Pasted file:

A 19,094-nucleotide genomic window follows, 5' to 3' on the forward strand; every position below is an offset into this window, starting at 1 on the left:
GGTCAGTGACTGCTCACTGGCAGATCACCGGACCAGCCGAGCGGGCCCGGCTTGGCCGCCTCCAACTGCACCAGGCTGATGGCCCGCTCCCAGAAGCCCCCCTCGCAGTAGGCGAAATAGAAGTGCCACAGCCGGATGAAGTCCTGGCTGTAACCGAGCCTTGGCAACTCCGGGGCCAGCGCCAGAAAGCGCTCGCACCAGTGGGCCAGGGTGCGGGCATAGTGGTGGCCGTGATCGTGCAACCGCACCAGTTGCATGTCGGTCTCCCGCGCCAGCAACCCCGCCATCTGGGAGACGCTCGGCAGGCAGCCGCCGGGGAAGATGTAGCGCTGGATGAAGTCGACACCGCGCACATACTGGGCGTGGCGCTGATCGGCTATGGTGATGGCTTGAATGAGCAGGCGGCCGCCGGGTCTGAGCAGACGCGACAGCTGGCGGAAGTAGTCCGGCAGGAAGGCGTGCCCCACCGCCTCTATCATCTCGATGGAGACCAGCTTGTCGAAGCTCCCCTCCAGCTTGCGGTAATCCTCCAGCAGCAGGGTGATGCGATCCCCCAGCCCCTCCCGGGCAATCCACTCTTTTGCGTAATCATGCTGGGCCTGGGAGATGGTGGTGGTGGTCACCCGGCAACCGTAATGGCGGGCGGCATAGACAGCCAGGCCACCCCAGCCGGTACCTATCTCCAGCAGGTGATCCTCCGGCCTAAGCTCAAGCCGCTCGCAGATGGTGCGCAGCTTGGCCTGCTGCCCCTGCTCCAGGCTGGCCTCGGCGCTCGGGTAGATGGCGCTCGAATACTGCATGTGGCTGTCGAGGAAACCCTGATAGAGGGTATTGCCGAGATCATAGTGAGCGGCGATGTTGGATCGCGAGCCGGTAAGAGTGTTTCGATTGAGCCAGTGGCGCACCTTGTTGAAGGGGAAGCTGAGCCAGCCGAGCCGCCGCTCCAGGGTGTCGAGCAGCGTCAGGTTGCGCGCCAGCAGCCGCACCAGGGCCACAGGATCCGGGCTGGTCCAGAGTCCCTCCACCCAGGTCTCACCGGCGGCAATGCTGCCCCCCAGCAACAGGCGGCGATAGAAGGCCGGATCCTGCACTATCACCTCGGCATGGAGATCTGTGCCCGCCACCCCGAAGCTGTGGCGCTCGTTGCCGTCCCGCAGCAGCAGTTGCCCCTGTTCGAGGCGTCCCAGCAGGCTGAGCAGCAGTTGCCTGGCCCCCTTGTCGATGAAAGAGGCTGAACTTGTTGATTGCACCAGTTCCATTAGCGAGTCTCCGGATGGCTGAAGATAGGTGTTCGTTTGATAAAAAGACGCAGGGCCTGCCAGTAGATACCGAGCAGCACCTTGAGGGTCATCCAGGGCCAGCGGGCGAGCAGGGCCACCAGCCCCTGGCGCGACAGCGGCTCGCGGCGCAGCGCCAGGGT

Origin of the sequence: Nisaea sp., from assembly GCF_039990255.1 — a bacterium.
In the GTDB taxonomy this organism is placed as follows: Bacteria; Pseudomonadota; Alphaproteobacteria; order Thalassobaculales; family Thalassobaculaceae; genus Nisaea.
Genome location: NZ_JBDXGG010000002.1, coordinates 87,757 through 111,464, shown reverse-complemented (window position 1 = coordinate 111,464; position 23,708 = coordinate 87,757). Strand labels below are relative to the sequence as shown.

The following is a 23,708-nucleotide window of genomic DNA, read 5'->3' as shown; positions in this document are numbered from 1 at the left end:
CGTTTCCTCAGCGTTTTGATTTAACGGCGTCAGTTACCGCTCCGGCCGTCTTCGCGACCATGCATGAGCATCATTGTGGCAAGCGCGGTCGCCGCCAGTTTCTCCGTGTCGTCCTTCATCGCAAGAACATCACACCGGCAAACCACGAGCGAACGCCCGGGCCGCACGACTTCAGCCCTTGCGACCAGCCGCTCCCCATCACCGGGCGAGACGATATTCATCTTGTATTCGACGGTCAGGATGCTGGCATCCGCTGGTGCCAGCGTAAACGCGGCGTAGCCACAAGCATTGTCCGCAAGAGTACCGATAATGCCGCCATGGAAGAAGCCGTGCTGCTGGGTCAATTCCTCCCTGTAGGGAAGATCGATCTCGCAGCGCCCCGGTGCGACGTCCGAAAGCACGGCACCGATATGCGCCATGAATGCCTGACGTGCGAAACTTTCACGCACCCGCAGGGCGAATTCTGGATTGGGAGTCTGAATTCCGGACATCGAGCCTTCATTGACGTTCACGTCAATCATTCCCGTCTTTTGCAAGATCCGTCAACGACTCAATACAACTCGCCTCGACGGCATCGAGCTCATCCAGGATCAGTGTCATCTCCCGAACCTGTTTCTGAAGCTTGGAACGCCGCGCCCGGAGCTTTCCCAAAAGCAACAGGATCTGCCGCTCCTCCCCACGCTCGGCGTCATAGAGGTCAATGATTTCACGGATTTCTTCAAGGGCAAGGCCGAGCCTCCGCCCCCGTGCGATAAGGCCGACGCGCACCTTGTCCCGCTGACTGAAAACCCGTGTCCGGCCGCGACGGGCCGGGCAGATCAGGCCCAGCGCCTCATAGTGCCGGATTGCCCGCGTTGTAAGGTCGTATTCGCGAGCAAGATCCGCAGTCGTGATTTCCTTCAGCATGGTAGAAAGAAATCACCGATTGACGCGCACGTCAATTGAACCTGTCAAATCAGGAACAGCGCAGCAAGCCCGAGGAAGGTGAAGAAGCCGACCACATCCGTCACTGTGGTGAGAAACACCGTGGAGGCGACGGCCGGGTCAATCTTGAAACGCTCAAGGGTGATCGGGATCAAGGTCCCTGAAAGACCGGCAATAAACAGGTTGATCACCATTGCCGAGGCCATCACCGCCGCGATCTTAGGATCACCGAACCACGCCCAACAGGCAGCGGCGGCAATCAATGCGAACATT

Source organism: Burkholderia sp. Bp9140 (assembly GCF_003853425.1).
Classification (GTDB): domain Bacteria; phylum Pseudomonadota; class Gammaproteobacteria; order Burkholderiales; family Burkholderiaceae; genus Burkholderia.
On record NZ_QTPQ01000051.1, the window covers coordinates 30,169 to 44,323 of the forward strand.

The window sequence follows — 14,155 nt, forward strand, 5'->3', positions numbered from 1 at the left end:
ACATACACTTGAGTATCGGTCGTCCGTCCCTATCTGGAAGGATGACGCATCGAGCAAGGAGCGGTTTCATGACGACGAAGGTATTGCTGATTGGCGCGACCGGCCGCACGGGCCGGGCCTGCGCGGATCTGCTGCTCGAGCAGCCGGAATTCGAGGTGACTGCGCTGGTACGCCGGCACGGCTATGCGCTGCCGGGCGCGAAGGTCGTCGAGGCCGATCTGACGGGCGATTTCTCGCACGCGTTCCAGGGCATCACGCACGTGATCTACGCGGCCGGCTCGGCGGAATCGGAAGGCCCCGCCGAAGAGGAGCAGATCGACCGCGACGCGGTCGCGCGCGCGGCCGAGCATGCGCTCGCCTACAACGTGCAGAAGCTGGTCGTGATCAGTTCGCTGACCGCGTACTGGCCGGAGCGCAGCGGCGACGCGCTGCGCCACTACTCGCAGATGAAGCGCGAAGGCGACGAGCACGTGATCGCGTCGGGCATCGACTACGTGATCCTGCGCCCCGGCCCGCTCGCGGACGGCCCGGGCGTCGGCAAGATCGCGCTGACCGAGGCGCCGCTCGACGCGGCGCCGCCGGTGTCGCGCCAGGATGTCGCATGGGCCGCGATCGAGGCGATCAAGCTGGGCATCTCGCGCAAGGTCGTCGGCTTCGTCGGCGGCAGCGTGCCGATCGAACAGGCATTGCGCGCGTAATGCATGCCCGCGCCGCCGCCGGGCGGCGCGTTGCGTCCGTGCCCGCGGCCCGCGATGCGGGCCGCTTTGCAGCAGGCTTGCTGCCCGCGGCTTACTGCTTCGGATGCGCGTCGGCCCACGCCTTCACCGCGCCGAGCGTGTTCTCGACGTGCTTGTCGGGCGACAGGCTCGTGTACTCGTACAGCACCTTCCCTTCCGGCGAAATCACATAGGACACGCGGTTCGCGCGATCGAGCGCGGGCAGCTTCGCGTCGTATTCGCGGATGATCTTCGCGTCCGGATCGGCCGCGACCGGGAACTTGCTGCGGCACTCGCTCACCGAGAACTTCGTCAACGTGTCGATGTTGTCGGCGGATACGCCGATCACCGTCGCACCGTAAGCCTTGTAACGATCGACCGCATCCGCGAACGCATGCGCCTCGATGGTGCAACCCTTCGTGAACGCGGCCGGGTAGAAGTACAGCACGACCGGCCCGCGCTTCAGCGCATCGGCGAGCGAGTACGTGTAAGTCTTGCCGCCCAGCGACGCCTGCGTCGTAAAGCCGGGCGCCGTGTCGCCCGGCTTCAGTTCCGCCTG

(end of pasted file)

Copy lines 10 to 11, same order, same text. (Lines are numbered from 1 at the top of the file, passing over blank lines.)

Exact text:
On record NZ_QTPQ01000051.1, the window covers coordinates 30,169 to 44,323 of the forward strand.

The window sequence follows — 14,155 nt, forward strand, 5'->3', positions numbered from 1 at the left end: